The Great American Songbook, taking the Flagler Auditorium stage tonight, is the sort of period show ideally tuned to local demographics: older ears waxing nostalgic for the days when Frank Sinatra, Ella Fitzgerald, and Judy Garland—as opposed to Rihana, Taylor Swift and Flo Rida—ruled the charts, when songs were heard on AM radio and long playing vinyl records instead of iPods and mp3s. And when the occupant in the White House was always an older white male who invited black musicians for entertainment once in a while, to look hip with the times or to provide a diversion from them, as when Herbert Hoover invited Duke Ellington in his last depressive year as president, or when Lyndon Johnson had James Brown over in May 1968, as Vietnam was demolishing his presidency.
There’s no definitive canon to the Great American Songbook, the nation’s soundrack from the 1920s to the 1960s. But to paraphrase Justice Potter Stewart on porn, you’d know it when you hear it, with ever-present standards by George Gershwin, Ellington, Cole Porter, Rodgers and Hammerstein.
“I think obviously each song has a different message, but the general message of all the songs is that we have something to be proud of as American musicians and writers,” says Greg Woodruff, producer and production manager. “And it’s worth keeping it alive.”
To give one song for each era, the show kick off with “Sentimental Journey,” originally composed by Les Brown and Ben Homer. The show then hops around Tin Pan Alley, where—on Manhattan’s West 28th street–publishers and songwriters once clustered. That period started around 1885 and led up to the early Depression years with such greats Sinatra’s “The Lady is a Tramp” from 1937. And on from there: “Chatanooga Choo Choo” (1941), “Georgia on My Mind,” “It Had to Be You.” Motown is next—“Stop in the Name of Love,” Frankie Valli and the Four Seasons’ “Oh What a Night.” You’ll also get Blues, Jazz, and Swing, and whatever it is you call the music Barry Manilow makes in Vegas and Manilow-wannabes do in Branson.
The stage is set with bridges symbolizing the jump between the different eras and places. Costumes change as time periods do, going from jeweled gowns and tuxes of Tin Pan times to Motown temptations-style, sequined dresses. Detailed backdrop buildings show the passage of time with lighting that changes color to accommodate the mood and place.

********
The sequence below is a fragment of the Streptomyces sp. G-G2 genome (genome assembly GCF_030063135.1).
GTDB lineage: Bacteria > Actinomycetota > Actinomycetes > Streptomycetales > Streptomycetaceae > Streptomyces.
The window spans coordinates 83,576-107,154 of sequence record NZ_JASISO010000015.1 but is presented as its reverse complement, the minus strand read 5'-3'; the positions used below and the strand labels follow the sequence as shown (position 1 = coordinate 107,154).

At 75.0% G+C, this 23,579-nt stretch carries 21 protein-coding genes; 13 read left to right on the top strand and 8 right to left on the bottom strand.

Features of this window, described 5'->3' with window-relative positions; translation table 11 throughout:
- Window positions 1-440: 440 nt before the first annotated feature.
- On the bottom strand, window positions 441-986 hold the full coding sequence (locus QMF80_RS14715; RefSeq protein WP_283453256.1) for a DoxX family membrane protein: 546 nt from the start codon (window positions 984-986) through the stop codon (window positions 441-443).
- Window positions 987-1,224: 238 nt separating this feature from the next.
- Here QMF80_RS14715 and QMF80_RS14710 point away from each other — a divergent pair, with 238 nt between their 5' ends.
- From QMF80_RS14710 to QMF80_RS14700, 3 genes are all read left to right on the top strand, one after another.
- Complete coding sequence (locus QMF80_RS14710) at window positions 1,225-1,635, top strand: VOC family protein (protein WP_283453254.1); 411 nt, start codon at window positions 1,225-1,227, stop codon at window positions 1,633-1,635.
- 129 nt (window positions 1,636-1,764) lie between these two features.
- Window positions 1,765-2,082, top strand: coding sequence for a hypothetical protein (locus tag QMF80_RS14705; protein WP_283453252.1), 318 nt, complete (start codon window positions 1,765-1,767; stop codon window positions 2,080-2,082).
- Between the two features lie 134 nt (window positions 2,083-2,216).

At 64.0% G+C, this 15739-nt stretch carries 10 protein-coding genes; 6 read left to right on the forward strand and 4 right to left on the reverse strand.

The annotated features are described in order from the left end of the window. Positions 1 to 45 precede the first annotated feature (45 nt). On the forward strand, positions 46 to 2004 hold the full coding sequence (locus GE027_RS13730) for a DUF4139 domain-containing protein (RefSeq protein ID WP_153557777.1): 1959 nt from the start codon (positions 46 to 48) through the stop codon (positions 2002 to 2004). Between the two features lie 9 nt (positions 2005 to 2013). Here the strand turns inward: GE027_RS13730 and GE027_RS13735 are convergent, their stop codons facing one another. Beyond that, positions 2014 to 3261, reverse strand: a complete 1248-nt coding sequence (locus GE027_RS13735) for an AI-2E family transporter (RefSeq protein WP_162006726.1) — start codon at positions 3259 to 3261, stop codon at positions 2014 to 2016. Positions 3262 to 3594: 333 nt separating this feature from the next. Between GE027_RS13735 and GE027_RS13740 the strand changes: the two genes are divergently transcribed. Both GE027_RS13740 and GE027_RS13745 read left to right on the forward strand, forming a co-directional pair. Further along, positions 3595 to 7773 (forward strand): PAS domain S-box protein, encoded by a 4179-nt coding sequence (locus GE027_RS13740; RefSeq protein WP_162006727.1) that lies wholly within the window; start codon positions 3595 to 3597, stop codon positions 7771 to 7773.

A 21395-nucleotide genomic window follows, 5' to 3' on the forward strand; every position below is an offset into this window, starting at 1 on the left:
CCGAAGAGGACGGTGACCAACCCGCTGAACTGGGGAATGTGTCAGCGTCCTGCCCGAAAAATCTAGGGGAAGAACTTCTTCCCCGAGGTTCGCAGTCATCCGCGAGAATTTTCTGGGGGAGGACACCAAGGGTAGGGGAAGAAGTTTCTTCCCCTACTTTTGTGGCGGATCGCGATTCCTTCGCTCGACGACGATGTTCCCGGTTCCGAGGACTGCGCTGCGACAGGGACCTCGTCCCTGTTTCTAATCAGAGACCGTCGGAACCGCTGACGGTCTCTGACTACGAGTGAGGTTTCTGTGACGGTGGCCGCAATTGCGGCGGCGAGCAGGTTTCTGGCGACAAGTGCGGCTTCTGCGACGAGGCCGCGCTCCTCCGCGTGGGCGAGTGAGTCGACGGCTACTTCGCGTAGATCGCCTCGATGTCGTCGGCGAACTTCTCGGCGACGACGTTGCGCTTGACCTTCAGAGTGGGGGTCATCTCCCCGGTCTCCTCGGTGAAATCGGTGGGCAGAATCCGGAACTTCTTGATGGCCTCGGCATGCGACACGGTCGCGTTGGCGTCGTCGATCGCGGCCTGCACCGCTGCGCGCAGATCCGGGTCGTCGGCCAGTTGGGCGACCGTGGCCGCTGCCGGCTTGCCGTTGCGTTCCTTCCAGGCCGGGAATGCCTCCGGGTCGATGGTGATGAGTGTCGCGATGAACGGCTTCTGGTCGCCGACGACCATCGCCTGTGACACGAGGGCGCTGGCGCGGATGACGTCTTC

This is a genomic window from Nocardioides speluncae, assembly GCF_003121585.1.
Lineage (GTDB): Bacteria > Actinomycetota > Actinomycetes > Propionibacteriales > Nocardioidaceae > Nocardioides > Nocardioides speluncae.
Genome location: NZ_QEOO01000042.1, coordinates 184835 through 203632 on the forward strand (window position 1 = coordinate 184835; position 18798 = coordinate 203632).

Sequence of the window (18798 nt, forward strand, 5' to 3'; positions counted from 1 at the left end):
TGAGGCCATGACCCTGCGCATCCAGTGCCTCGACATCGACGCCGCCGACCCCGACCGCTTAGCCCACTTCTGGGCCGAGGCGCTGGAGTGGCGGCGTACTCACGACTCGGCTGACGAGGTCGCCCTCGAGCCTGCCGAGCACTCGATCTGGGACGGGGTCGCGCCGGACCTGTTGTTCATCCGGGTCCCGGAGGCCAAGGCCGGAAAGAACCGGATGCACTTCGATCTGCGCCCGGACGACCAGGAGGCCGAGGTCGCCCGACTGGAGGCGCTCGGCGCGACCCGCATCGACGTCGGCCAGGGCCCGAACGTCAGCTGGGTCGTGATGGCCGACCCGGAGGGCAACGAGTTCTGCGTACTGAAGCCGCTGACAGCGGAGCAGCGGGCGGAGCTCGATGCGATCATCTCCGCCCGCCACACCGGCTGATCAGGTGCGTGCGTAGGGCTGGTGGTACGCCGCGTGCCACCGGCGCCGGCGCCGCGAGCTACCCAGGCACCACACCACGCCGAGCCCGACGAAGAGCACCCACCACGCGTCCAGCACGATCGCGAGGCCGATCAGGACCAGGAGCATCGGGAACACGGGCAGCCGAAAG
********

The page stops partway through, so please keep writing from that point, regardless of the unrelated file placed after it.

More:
The pace starts off on the slower side, or with “a real easy feel about it,” Woodruff says. “Motown begins to really liven it up and it’s sizzling by the Jersey Boys’ section.” At this point, the audience gets pretty participatory, generally following the lead of the performers on stage who will get them clapping along.
“One thing that people are generally surprised to see when they see America’s Great American Songbook is, they expect a lot of low-key trios, but in addition to that we give them a lot of high-energy dancing.”
Naturally, the show’s audience tends to be Medicare-card-carrying, or at least AARP. “But you can see inside them a kind of youthfulness when they experience the songs of their youth,” Woodruff says. At the end of one performance, when audience members have a chance to talk with some of the performers, an older man took the hands of one of the performers and started dancing right there.
The music is for more than just baby boomers and pre-baby boomers, Woodruff says. “It’s so timeless. That’s why today, you’re able to find older artists like Tony Bennett on stage performing these songs with Christina Aguilera.”
Taking this point further, he says, “The music we showcase is the building blocks for everything that’s come after. What type of music are we going to be able to look to in the future? These are the hands of our country’s history.”
The Jersey Boys’ and Vegas section weren’t part of the original show after its inception a year-and-a-half ago, Woodruff says. “Even though it worked and was received well in the different venues where we took it, we decided we wanted to update—to continue to try and reach wider audiences.” The Jersey Boys section has become the collective favorite of Woodruff and the rest of the crew. When it comes to the Vegas section, they chose that one, Woodruff says, because that’s where a lot of the latter artists of the Songbook compendium, like Elton John and Bette Midler, for example, marked their talents and immortalized their names; he says.
There’s a good chance they’ll continue to update, Woodruff adds. “We can always build upon what we’ve created again.” And, with that, the Great American Songbook will continue to thicken, presumably down to Rihana, Taylor Swift and Flo Rida when they, too, hit the assisted-living circuit.
“The Great American Songbook,” in performance for one night only, Friday, Jan. 11 at 7:30 p.m. at the Flagler Auditorium. Tickets are $29 for adults, $28 for youths. Call the Auditorium box office at 437-7547 or visit the auditorium’s website.